Your insurance policy probably has an exclusion from coverage for damages caused by movements in the earth. Hire an attorney to read all the details of your policy and negotiate with the insurer about your property damages.
This is a contract interpretation case. Your insurance is relying on an exclusion in your policy. First, ask your insurance company to send you a certified copy of the insurance policy--it is important for it to be certified because there may be many different versions of the policy in effect at any one time, you want to make sure that both you and the insurance company are using the same version.
Once you have the document, read the clause upon which the insurance is relying. You would benefit form having the document reviewed by an attorney who will be able to advise you about what it takes to prove that the insurance company is wrong in their assessment. You may need to hire an expert to give you an opinion about the cause of the cave in--and whether the expert can say that the cause was your vehicle and not the natural movement of earth.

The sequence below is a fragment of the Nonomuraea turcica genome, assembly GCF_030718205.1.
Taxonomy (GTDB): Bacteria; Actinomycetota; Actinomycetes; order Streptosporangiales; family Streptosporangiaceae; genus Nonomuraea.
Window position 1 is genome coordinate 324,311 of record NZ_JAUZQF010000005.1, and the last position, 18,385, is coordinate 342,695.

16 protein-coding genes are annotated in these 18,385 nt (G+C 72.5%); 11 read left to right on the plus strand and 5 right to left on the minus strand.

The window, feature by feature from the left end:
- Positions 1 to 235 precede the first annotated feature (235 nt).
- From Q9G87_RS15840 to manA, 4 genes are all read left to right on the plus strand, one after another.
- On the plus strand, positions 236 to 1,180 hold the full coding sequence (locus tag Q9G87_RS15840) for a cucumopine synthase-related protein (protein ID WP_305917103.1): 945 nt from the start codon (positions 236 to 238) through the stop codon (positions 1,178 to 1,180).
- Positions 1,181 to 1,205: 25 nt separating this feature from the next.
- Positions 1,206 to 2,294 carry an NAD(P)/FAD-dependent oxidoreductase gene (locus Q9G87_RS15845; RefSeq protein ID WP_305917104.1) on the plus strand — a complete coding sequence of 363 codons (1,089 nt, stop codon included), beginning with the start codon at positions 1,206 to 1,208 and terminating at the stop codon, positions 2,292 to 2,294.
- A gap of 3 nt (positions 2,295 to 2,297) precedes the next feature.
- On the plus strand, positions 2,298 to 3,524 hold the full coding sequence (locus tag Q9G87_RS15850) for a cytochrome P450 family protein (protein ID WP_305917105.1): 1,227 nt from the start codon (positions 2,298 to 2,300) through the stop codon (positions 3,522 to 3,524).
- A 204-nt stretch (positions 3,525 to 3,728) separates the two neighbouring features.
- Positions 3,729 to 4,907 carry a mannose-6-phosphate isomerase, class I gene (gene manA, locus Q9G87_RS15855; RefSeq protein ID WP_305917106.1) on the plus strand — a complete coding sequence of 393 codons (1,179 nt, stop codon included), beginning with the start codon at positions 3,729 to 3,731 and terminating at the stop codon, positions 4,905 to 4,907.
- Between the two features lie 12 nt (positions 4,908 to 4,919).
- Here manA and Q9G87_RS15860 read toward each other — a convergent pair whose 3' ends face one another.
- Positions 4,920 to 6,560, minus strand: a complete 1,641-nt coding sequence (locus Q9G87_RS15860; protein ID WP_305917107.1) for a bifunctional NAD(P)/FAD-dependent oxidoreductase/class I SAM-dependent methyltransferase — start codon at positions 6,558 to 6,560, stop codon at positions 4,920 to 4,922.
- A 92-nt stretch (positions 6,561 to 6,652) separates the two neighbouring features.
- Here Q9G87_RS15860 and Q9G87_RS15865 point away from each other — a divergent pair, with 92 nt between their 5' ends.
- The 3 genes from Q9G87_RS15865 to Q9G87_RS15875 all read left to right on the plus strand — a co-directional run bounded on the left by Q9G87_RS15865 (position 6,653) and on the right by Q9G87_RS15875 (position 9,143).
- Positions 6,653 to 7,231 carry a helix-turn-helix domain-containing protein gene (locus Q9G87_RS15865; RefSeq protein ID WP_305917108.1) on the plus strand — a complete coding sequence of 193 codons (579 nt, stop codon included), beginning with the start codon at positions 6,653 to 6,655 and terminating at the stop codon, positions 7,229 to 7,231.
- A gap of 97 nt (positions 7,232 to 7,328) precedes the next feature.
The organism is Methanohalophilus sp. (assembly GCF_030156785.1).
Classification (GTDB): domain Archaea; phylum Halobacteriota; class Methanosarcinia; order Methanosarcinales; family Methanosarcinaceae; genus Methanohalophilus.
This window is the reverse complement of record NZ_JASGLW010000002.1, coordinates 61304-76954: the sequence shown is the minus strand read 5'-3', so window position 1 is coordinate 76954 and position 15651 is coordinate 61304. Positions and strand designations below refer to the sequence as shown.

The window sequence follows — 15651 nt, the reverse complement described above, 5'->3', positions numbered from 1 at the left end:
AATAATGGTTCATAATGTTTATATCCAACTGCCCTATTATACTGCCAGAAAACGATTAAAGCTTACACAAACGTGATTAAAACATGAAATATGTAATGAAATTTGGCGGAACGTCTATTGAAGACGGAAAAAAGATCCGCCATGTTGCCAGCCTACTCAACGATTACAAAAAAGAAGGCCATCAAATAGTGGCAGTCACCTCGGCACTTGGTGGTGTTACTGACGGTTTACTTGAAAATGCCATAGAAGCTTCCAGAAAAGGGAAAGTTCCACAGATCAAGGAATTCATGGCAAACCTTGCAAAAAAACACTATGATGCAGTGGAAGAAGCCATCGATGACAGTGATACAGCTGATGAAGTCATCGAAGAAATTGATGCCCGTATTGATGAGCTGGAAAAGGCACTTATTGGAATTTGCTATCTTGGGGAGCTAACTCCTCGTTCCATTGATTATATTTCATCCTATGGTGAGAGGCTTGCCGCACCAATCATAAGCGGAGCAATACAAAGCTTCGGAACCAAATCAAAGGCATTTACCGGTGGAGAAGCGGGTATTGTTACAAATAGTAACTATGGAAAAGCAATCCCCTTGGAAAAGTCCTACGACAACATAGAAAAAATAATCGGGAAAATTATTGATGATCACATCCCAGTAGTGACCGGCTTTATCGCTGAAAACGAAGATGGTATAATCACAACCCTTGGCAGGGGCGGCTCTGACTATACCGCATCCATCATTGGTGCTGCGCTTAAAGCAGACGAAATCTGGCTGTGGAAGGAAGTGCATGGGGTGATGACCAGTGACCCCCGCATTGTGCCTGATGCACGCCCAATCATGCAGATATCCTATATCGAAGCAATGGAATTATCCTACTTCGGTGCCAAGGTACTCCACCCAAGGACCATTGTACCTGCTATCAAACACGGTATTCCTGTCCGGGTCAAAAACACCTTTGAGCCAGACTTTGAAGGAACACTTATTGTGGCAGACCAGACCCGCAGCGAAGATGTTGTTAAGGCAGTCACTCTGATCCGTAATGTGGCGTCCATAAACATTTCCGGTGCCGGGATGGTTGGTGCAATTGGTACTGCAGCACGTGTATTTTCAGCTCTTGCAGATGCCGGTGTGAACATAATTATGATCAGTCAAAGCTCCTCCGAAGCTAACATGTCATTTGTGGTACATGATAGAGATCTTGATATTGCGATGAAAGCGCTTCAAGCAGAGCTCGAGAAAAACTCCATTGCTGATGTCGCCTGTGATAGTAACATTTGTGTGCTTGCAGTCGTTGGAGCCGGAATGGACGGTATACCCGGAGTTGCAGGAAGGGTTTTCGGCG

Don't just accept the word of a lonely adjuster seating in a lonely cubical trying to save the company a few bucks.
I hope this helps-
Disclaimer: I am a lawyer licensed in the State of Illinois only, and I am not your lawyer (unless you have been in my office and signed a contract). This communication is not intended as legal advice, and no attorney client relationship results. Please consult your own attorney for legal advice. This is for informational purposes only.
The interpretation of this case is very fact specific and you have not given enough information here. If the absence of earth under the driveway caused the vehicle to crash into the wall, then it is the result of earth movement that the accident occurred.
You should have an attorney review the facts of this accident along with a copy of your auto policy. While you are at it, take along a copy of your homeowner's policy to see whether or not it may provide coverage for this event.
My comments are not intended to establish an attorney-client relationship, are not confidential, and are not intended to constitute legal advice. Proper legal advice can only be given by an attorney who agrees to represent you, who reviews the facts of your specific case, who does not have a conflict of interest preventing the representation, and who is licensed to practice in the appropriate jurisdiction where the legal issue may be filed or in the state where the law applies.
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